Anna Brescia, Laura Guidry, Melissa Howsam and Lauren Kruchten
Remember the day the (live) music died? Rendered but a sweet, sweaty melodic memory. March 2020: Venue doors were shuttered, stages relegated to ghost towns—recalling the fading photo from Back to the Future where the McFlys slowly disappear… as if they never existed. Erie. Ominous.
For over a year, live music was silenced; the venues and stages without sound, life, energy—empty. Then came executive order No. 195, effective Feb. 26, 5pm—the day the music returned. By March, with safety protocols squarely in place, doors reopened; amps rejuiced… and the bands, they played again. Leading the charge was The Pour House Music Hall, with local R&B band NiiTO as one of the first to take stage, with a bevy of bands and venues to follow—and executive order No. 204, effective March 26, further relaxing music hall restrictions.
To celebrate all things jamworthy, we take a look in the coming pages at all you need to know now on venues (think operational allowances, safety protocols, hours, ticketing and more); a band who played through the pandemic and is coming out on top (you guessed it: NiiTO); and big-name concerts to tap in your calendar now. Rock on, Raleigh.
Don’t Stop the Music
From left: VJ, Joshua, AJ, Aarik
When most bands hunkered down during the pandemic, Raleigh-based NiiTO pivoted and became a voice to help others.
Like the titanic band that played to keep everyone calm as the shipsank, Raleigh-based R&B-funk-jazz-blues band NiiTO found a way to keep the live music—and hope—alive during the pandemic, even as venues were shut down and concerts were canceled (or postponed indefinitely).
For seven years, NiiTO—a band of brothers formed by lead singer Aarik Duncan and saxophonist/vocalist Joshua Duncan, and later joined by AJ Daye and VJ Ratliff—has experimented with their sound, singing covers for much of the time they were together. They’ve since ditched the covers for original music, forming a clear voice that’s making a mark on the local soundscape with singles like “MoonDancin’,” a nuanced, emotive piece with an equally impressive music video (filmed on The Dillon rooftop!). Most recently, they rereleased their 2017 EP N’KOGNiiTO.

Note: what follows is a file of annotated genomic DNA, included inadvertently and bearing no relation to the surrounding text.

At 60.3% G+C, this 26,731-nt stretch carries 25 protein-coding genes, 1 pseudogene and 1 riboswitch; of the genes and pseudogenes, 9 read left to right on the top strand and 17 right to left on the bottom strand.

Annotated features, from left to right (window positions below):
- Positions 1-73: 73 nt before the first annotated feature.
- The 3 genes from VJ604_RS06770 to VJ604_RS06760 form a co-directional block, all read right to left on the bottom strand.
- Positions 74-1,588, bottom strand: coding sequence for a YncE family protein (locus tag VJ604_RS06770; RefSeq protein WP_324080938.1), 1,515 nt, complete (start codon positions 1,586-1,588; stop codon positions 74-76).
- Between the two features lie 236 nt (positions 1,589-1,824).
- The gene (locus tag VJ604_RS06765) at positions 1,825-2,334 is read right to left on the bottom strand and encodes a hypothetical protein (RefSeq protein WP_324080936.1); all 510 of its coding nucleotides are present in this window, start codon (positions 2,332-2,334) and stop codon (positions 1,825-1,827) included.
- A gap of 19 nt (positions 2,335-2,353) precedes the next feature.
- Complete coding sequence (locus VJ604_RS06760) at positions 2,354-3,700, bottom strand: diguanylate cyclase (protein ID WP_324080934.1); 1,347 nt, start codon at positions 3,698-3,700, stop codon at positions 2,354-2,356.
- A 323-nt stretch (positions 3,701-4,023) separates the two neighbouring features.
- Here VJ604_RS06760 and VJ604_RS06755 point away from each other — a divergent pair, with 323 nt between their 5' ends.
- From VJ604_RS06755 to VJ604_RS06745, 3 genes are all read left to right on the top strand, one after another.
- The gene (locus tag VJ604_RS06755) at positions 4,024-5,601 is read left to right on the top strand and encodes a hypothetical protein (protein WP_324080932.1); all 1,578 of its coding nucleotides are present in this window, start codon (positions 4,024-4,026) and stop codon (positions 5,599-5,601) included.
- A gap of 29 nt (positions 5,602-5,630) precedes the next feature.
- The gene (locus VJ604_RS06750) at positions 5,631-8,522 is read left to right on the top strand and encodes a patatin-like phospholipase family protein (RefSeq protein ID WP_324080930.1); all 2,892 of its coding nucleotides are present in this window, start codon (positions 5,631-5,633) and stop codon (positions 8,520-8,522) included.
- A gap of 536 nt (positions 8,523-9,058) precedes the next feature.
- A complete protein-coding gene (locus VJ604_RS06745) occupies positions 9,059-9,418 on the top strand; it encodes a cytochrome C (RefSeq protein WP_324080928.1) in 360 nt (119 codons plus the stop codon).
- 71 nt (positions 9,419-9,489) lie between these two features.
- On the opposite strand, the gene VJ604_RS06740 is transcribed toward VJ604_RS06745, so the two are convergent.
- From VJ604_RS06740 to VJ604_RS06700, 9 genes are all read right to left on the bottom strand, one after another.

Over the past year, NiiTO became a balm for the city, delivering their soulful, modern cadence and genre-bending sound by leaning on their business savviness, creativity and ability to pivot.
In filling the void of live music, they were able to give a voice to the voiceless and provide a sense of peace, calm and optimism for better days ahead. While the last year left most silenced and audiences begging for as much as a busker, NiiTO was here for us, performing pop-up in-person shows at Little City and Southern Charred. They also maintained relevancy and built a larger fan base through a free hourlong livestreamed Christmas special at the Garner Performing Arts Center.
“A consistent phrase in the prayer [we do before each show] is to help people who don’t feel comforted, help comfort them,” says Aarik. “People who don’t feel free, help make them feel free, realize that they are free. People who don’t feel loved, help them feel loved.”
Unlike most bands itching to get back onstage, NiiTO never left, becoming for some, the music that got them through the pandemic—something to bop their heads to, even if they were masked.
“We want to be that band for Raleigh—that hope that we give them,” says band manager Saul Good, who’s been working with NiiTO since 2019. “It’s all about our fans—we’re working hard to spread positive vibes in the community. We want to show that love.”
Now, NiiTO is perfectly positioned to keep going strong in a post-pandemic world, in March kicking off NC’s recently eased venue regulations as one of Pour House Music Hall’s first concerts when the space reopened for live shows.
And almost any day of the week, the band has a gig booked around town. Find them Wednesdays at Clockwork for open-mic night, where anyone can sign up to sing live karaoke with the band. And stay tuned for another livestreamed concert with Garner Parks & Recreation in June (with more pop-up shows to be announced to boot).
A truth through which we can mend: “Music is what brings people together,” says Good. “Music is therapy. Music is love. There is a movement going on, and we’re right in the middle of it.”